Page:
The 6 best things I ate in Tokyo
- Tokusei niboshi ramen at Nagi Golden Gai (Nearest station: Shinjuku)
A tiny 24 hr hole-in-the-wall located up a narrow flight of stairs in an unassuming alleyway in the old Golden Gai district in Shinjuku. The broth is a funky mix of pork and sardines topped with pork, egg, and onion. Slightly fermented aftertaste from the sardines, but not too overpowering. Avoid if that’s not your thing. ¥1100.
2. Tonkotsu ramen at Menya Musashi (Nearest station: Shinjuku)
A chain ramen shop adjacent to Shinjuku station. This is your standard pork-based ramen dish done extremely well. Thick fatty cuts of pork, egg, and green onion. Reminded me of something I would find at a trendy ramen shop in SF, LA, or NY, but without the hype (or price). ¥1000.
3. Beef bukkake udon with egg at 慎 (Nearest station: Shinjuku)
A small udon shop off a side street near Shinjuku station. Prepare to wait. Fresh, handmade udon noodles topped with thinly sliced beef, grated daikon radish, scallion, and egg, with sauce served on the side. Stunning presentation. ¥1200.
4. Niku soba at Minatoya (Nearest station: Toronoman)
A hidden soba shop with across from Toronoman Hills (i.e. there is no sign — just follow the line of salarymen and salarywomen around the block). Standing room only around a black marble fountain in the center of the shop. The handmade soba was cooked al dente, topped with thinly sliced beef, green onion, and lots of sesame seeds and shredded seaweed. Bowls of raw eggs and crunchy panko-like bits line the table to be cracked and poured in the dipping sauce as you wish. ¥860.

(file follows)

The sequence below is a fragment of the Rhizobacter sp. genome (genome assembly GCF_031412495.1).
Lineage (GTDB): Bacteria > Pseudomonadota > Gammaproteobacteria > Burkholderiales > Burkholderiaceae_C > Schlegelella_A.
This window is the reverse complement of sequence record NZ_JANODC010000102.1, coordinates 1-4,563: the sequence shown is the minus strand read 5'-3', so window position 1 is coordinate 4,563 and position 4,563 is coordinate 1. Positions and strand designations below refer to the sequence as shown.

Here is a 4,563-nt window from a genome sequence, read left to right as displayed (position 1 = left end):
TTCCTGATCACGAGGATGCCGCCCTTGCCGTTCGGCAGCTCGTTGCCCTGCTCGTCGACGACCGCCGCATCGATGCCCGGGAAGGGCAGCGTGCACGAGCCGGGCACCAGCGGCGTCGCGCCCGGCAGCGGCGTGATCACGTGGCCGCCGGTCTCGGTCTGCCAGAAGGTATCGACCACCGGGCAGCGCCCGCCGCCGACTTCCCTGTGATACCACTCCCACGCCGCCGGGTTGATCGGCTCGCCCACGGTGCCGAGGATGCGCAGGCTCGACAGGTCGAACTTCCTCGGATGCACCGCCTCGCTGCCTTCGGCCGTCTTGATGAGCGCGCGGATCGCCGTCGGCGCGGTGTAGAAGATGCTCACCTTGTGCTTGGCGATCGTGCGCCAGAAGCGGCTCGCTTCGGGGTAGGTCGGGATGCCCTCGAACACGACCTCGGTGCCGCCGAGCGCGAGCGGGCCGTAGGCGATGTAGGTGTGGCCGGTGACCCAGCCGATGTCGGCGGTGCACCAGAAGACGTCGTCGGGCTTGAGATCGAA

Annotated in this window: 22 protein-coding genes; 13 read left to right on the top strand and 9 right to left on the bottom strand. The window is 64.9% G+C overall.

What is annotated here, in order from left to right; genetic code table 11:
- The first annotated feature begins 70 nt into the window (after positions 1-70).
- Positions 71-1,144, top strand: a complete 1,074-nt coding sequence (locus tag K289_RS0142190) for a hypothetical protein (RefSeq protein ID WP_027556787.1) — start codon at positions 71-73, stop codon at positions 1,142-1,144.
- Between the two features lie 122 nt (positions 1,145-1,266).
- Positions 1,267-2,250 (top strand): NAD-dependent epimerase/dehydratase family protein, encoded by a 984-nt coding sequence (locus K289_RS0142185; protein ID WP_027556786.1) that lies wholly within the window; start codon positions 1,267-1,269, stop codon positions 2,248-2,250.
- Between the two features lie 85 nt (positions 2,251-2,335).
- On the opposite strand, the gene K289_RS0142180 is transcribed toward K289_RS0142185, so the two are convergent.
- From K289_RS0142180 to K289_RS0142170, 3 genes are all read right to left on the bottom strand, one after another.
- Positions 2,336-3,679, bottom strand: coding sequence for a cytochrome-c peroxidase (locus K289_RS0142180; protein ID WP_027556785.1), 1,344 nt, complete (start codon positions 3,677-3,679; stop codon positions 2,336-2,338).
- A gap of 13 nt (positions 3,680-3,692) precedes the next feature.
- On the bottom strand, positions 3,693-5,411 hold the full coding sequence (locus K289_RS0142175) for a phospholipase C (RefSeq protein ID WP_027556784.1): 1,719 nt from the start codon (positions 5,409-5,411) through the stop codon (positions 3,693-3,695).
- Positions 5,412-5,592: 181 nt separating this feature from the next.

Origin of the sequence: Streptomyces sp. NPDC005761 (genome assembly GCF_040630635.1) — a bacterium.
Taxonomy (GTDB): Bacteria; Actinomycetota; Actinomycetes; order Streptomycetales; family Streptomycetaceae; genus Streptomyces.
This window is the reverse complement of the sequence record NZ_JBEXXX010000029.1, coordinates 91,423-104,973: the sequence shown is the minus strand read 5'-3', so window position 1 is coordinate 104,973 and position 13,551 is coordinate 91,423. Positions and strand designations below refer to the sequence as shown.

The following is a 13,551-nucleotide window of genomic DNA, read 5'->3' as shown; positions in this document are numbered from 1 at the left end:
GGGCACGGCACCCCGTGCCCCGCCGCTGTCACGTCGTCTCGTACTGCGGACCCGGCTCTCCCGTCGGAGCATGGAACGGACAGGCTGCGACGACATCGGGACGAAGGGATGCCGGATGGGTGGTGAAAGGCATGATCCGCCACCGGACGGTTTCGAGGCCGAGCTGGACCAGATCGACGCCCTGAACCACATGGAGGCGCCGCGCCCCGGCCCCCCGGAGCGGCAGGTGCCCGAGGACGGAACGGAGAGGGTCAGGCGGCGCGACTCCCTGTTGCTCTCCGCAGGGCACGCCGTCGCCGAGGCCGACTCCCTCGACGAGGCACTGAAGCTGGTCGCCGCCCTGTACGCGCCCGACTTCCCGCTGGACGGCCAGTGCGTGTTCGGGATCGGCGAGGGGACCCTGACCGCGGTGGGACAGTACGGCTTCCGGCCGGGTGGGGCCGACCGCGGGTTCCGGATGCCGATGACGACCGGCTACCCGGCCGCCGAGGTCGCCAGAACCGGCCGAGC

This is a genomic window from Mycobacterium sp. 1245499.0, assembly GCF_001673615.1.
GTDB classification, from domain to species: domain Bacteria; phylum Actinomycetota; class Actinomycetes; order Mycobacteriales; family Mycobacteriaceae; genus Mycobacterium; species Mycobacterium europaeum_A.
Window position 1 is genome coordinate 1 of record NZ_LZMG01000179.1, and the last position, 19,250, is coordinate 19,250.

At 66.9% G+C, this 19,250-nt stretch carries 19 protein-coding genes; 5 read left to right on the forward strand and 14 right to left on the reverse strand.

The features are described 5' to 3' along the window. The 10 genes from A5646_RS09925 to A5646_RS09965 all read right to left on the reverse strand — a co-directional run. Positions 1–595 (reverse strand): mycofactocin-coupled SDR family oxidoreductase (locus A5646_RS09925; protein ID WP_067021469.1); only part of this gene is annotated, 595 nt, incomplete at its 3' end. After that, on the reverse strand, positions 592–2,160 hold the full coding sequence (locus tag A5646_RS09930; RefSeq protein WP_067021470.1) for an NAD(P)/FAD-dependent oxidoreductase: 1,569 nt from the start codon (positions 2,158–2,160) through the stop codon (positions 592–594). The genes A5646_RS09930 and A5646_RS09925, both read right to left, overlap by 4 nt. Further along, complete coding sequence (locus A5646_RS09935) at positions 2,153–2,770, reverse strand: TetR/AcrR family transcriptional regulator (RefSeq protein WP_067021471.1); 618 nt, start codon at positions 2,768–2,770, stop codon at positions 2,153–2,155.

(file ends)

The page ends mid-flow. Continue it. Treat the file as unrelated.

5. Tori pai-tan at Kagari (Nearest station: Ginza)
Kagari is located in an aging alleyway in the otherwise ritzy Ginza district, with nothing more than a sign that reads “Soba” hanging above the door. This shop specializes in tori pai-tan, which literally translates to “chicken white soup.” The star of this dish is the broth, which is at once creamy but not heavy. Topped with a generous portion of white meat and a few vegetables I can’t quite name. One of my all-time favorite Ramen dishes. ¥1050.
6. Tsukemen ramen at Fuunji (Nearest station: Shinjuku)
Tsukemen literally translates to “separate”, and Tsukemen Ramen is a variation of ramen in which you dip noodles into a thick pork and chicken-based broth topped with egg, seaweed, and miso. Like most ramen shops in the city, you can pick the amount of noodles (small, medium, or large) you want with no extra charge. Just make sure you eat whatever you order — it’s only polite. And take it easy with the broth. It’s thick, chunky, and on the saltier side, but that’s sort of the point. ¥1000.